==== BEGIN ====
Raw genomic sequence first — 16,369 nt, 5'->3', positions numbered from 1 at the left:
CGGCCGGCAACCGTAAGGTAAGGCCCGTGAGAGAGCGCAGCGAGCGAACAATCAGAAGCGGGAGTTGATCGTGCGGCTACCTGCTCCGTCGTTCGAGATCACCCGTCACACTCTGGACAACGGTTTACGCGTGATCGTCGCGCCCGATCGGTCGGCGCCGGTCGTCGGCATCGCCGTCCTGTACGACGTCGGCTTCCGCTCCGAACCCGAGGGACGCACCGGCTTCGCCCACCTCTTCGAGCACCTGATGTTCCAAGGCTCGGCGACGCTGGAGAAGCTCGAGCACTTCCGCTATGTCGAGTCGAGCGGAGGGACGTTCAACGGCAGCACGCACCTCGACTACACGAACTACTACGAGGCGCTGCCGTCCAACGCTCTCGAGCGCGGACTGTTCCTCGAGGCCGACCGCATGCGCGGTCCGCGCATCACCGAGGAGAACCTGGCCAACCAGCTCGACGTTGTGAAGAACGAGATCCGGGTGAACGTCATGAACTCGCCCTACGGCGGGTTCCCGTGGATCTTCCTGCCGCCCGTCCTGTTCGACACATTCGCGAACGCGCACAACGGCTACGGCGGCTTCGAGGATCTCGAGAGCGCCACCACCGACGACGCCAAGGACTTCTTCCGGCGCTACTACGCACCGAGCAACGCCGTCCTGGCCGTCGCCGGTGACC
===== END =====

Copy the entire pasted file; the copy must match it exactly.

Raw genomic sequence first — 16,369 nt, 5'->3', positions numbered from 1 at the left:
CGGCCGGCAACCGTAAGGTAAGGCCCGTGAGAGAGCGCAGCGAGCGAACAATCAGAAGCGGGAGTTGATCGTGCGGCTACCTGCTCCGTCGTTCGAGATCACCCGTCACACTCTGGACAACGGTTTACGCGTGATCGTCGCGCCCGATCGGTCGGCGCCGGTCGTCGGCATCGCCGTCCTGTACGACGTCGGCTTCCGCTCCGAACCCGAGGGACGCACCGGCTTCGCCCACCTCTTCGAGCACCTGATGTTCCAAGGCTCGGCGACGCTGGAGAAGCTCGAGCACTTCCGCTATGTCGAGTCGAGCGGAGGGACGTTCAACGGCAGCACGCACCTCGACTACACGAACTACTACGAGGCGCTGCCGTCCAACGCTCTCGAGCGCGGACTGTTCCTCGAGGCCGACCGCATGCGCGGTCCGCGCATCACCGAGGAGAACCTGGCCAACCAGCTCGACGTTGTGAAGAACGAGATCCGGGTGAACGTCATGAACTCGCCCTACGGCGGGTTCCCGTGGATCTTCCTGCCGCCCGTCCTGTTCGACACATTCGCGAACGCGCACAACGGCTACGGCGGCTTCGAGGATCTCGAGAGCGCCACCACCGACGACGCCAAGGACTTCTTCCGGCGCTACTACGCACCGAGCAACGCCGTCCTGGCCGTCGCCGGTGACC